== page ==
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Edited by Ka Zeng
Progress Under Pressure
Evolving Disputes, Expanding Options
Edited by Truong T. Tran, John B. Welfield and Thuy T. Le
John B. Welfield and Le Thuy Trang
Interstate conflict, in the view of one-third of the global decision-makers and experts assembled to compile the World Economic Forum 2015 Global Risks Report, was the most probable serious danger facing the East Asia-Pacific region over the coming decade.1 A Pew Research Center global opinion poll conducted in the spring of 2014 found that people in eight of the 11 Asian countries surveyed expressed fears about possible military conflict over territorial disputes involving the People’s Republic of China and its neighbors. In China itself, more than six in every ten citizens expressed similar concerns. Two-thirds of Americans in 2014 also feared that intensifying territorial disputes between China and its neighbors could spark an armed conflict.2 Although the World Economic Forum 2017 Global Risks Report considered such conflict as a decreasing risk in terms of likelihood and impact,3 majorities in China, Japan and several other East Asian nations remained concerned about territorial tensions and the strategic drama being played out between the United States and China on land and at sea across the region had begun to fuel fears that the “Pacific century” might be shattered by a new Pacific war.4 For better or for worse, Southeast Asia, the region which has given birth to the most vigorous efforts to construct a regional security architecture designed to ensure long-term peace and stability in Asia and the wider Pacific Basin, is today confronted by a series of intractable problems that may well constitute the greatest tests it has faced since the end of the Cold War. Much has been said about the significance of the South China Sea for the security and development of the Indo-Pacific. This sea offers the shortest route from the Pacific Ocean to the Indian Ocean. About half of the world’s commerce, half of global liquefied natural gas and a third of global crude oil transit through this body of water each year.5 Two-fifths of the world’s tuna are born in the South China Sea, contributing to a multibillion-dollar fisheries industry.6 These statistics, oft-cited, are just a few indicators of the South China Sea’s importance to the region and the world at large. A durable regional security system that can deliver lasting stability and prosperity for the Indo-Pacific cannot be constructed in the absence of a smoothly functioning regional maritime order in this critical area. Yet this body of water, blessed with so many valuable resources and crisscrossed by a network of vital sea-lanes, has become the home to some of the most intractable territorial disputes in Asia and a stage for intensifying great power strategic competition. The longstanding territorial and maritime disputes simmering in the South China Sea and the machinations of great powers have been slowing down the momentum for regional cooperation and frustrating attempts to forge a robust and mutually beneficial security architecture. There is also another troubling dimension of very great significance. While the tempo of regional cooperation has slackened, the rate at which the South China Sea marine environment is deteriorating has accelerated. Forty percent of the South China Sea’s fish stocks have already been exhausted and, according to the United Nations Food and Agriculture Organization, most fish resources in the western part of the South China Sea have been exploited or overexploited.7 Meanwhile, 70 percent of the South China Sea’s coral reefs are reported to be in poor or only fair condition.8 Put simply, while the challenges to the South China Sea marine environment are growing, the capacity of regional mechanisms to effectively address those challenges has been undermined or severely constrained.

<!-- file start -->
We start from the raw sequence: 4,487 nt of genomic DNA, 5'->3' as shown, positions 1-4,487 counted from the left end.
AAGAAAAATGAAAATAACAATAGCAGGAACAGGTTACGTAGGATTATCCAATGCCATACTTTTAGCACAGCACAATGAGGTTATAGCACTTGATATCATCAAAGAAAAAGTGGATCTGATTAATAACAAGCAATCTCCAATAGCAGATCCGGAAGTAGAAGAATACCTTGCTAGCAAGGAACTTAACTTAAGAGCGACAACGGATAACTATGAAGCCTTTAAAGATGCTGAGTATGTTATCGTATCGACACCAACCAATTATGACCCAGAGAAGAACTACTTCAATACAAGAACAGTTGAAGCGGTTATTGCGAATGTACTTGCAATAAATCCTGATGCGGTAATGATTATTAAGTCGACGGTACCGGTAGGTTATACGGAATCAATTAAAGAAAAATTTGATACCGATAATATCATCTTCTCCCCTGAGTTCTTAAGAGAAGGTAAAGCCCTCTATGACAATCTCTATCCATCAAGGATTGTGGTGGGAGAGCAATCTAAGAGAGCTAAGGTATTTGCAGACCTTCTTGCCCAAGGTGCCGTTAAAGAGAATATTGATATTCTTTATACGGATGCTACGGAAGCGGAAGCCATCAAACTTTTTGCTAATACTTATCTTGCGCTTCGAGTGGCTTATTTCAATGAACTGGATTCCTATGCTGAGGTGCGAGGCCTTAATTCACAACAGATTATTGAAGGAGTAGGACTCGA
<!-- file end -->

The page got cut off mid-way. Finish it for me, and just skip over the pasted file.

Government vs Market
Ju-Ho Lee, Hyeok Jeong and Song Chang Hong